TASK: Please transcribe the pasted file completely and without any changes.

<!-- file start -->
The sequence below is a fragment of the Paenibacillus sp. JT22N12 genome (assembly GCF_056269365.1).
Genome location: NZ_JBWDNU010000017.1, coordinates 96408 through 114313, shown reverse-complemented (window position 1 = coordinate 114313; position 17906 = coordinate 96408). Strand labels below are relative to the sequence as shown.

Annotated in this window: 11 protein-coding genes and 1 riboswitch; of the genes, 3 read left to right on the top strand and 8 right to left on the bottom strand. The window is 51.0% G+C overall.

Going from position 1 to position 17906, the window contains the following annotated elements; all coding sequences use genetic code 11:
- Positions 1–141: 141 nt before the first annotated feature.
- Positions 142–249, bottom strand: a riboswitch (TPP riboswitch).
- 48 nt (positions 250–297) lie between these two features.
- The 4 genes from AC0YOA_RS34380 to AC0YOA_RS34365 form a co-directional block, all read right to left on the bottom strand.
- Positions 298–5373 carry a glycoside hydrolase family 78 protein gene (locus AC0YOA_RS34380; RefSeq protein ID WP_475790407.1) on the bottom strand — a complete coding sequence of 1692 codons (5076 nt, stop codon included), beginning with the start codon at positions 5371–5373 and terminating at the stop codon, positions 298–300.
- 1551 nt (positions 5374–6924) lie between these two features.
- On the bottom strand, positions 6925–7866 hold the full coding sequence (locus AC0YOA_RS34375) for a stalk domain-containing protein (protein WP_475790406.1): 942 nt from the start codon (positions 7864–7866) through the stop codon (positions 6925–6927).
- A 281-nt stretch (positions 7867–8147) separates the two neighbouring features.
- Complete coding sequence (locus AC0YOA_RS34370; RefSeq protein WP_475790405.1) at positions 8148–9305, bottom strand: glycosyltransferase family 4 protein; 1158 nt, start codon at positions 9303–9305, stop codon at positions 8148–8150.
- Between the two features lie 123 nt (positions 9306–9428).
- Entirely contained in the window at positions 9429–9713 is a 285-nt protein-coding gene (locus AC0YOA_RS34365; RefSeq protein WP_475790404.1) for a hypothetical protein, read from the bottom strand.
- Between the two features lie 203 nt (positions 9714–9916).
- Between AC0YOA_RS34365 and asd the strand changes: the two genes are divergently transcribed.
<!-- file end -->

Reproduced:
The sequence below is a fragment of the Paenibacillus sp. JT22N12 genome (assembly GCF_056269365.1).
Genome location: NZ_JBWDNU010000017.1, coordinates 96408 through 114313, shown reverse-complemented (window position 1 = coordinate 114313; position 17906 = coordinate 96408). Strand labels below are relative to the sequence as shown.

Annotated in this window: 11 protein-coding genes and 1 riboswitch; of the genes, 3 read left to right on the top strand and 8 right to left on the bottom strand. The window is 51.0% G+C overall.

Going from position 1 to position 17906, the window contains the following annotated elements; all coding sequences use genetic code 11:
- Positions 1–141: 141 nt before the first annotated feature.
- Positions 142–249, bottom strand: a riboswitch (TPP riboswitch).
- 48 nt (positions 250–297) lie between these two features.
- The 4 genes from AC0YOA_RS34380 to AC0YOA_RS34365 form a co-directional block, all read right to left on the bottom strand.
- Positions 298–5373 carry a glycoside hydrolase family 78 protein gene (locus AC0YOA_RS34380; RefSeq protein ID WP_475790407.1) on the bottom strand — a complete coding sequence of 1692 codons (5076 nt, stop codon included), beginning with the start codon at positions 5371–5373 and terminating at the stop codon, positions 298–300.
- 1551 nt (positions 5374–6924) lie between these two features.
- On the bottom strand, positions 6925–7866 hold the full coding sequence (locus AC0YOA_RS34375) for a stalk domain-containing protein (protein WP_475790406.1): 942 nt from the start codon (positions 7864–7866) through the stop codon (positions 6925–6927).
- A 281-nt stretch (positions 7867–8147) separates the two neighbouring features.
- Complete coding sequence (locus AC0YOA_RS34370; RefSeq protein WP_475790405.1) at positions 8148–9305, bottom strand: glycosyltransferase family 4 protein; 1158 nt, start codon at positions 9303–9305, stop codon at positions 8148–8150.
- Between the two features lie 123 nt (positions 9306–9428).
- Entirely contained in the window at positions 9429–9713 is a 285-nt protein-coding gene (locus AC0YOA_RS34365; RefSeq protein WP_475790404.1) for a hypothetical protein, read from the bottom strand.
- Between the two features lie 203 nt (positions 9714–9916).
- Between AC0YOA_RS34365 and asd the strand changes: the two genes are divergently transcribed.